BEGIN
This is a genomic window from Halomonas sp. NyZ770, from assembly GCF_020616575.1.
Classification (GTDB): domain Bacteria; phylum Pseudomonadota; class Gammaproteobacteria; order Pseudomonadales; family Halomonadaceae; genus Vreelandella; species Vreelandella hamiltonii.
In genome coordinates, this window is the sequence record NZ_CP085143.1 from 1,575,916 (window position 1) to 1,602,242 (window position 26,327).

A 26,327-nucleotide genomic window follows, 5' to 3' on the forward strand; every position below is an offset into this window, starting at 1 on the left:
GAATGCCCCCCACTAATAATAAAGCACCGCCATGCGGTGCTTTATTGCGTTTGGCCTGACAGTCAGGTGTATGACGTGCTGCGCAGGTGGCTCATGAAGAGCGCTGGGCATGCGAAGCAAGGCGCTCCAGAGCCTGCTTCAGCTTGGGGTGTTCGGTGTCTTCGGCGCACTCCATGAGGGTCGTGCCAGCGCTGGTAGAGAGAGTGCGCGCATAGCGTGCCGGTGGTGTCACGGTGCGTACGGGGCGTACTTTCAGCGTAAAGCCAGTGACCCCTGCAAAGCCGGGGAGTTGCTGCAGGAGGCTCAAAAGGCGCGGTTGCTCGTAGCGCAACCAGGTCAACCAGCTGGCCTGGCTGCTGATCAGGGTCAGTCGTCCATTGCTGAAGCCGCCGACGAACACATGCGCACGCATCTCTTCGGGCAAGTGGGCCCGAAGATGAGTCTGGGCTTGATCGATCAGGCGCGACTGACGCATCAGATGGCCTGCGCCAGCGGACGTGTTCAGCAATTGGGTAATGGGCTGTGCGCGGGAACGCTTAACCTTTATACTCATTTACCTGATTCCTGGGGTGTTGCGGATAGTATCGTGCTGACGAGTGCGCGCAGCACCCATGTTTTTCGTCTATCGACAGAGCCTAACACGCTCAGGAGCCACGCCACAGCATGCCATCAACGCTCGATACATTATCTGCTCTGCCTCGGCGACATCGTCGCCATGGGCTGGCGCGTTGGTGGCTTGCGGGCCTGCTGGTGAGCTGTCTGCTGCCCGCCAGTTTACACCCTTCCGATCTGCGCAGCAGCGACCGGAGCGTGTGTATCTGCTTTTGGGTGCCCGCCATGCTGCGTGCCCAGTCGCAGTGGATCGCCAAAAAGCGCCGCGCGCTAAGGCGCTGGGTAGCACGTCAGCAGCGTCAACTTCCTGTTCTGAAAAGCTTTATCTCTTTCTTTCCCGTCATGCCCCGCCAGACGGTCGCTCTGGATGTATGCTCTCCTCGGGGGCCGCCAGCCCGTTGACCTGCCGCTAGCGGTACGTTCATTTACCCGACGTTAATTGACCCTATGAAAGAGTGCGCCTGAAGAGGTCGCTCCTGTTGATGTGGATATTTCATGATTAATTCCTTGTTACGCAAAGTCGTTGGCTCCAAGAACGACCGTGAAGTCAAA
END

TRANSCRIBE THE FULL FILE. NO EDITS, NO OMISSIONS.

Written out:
This is a genomic window from Halomonas sp. NyZ770, from assembly GCF_020616575.1.
Classification (GTDB): domain Bacteria; phylum Pseudomonadota; class Gammaproteobacteria; order Pseudomonadales; family Halomonadaceae; genus Vreelandella; species Vreelandella hamiltonii.
In genome coordinates, this window is the sequence record NZ_CP085143.1 from 1,575,916 (window position 1) to 1,602,242 (window position 26,327).

A 26,327-nucleotide genomic window follows, 5' to 3' on the forward strand; every position below is an offset into this window, starting at 1 on the left:
GAATGCCCCCCACTAATAATAAAGCACCGCCATGCGGTGCTTTATTGCGTTTGGCCTGACAGTCAGGTGTATGACGTGCTGCGCAGGTGGCTCATGAAGAGCGCTGGGCATGCGAAGCAAGGCGCTCCAGAGCCTGCTTCAGCTTGGGGTGTTCGGTGTCTTCGGCGCACTCCATGAGGGTCGTGCCAGCGCTGGTAGAGAGAGTGCGCGCATAGCGTGCCGGTGGTGTCACGGTGCGTACGGGGCGTACTTTCAGCGTAAAGCCAGTGACCCCTGCAAAGCCGGGGAGTTGCTGCAGGAGGCTCAAAAGGCGCGGTTGCTCGTAGCGCAACCAGGTCAACCAGCTGGCCTGGCTGCTGATCAGGGTCAGTCGTCCATTGCTGAAGCCGCCGACGAACACATGCGCACGCATCTCTTCGGGCAAGTGGGCCCGAAGATGAGTCTGGGCTTGATCGATCAGGCGCGACTGACGCATCAGATGGCCTGCGCCAGCGGACGTGTTCAGCAATTGGGTAATGGGCTGTGCGCGGGAACGCTTAACCTTTATACTCATTTACCTGATTCCTGGGGTGTTGCGGATAGTATCGTGCTGACGAGTGCGCGCAGCACCCATGTTTTTCGTCTATCGACAGAGCCTAACACGCTCAGGAGCCACGCCACAGCATGCCATCAACGCTCGATACATTATCTGCTCTGCCTCGGCGACATCGTCGCCATGGGCTGGCGCGTTGGTGGCTTGCGGGCCTGCTGGTGAGCTGTCTGCTGCCCGCCAGTTTACACCCTTCCGATCTGCGCAGCAGCGACCGGAGCGTGTGTATCTGCTTTTGGGTGCCCGCCATGCTGCGTGCCCAGTCGCAGTGGATCGCCAAAAAGCGCCGCGCGCTAAGGCGCTGGGTAGCACGTCAGCAGCGTCAACTTCCTGTTCTGAAAAGCTTTATCTCTTTCTTTCCCGTCATGCCCCGCCAGACGGTCGCTCTGGATGTATGCTCTCCTCGGGGGCCGCCAGCCCGTTGACCTGCCGCTAGCGGTACGTTCATTTACCCGACGTTAATTGACCCTATGAAAGAGTGCGCCTGAAGAGGTCGCTCCTGTTGATGTGGATATTTCATGATTAATTCCTTGTTACGCAAAGTCGTTGGCTCCAAGAACGACCGTGAAGTCAAA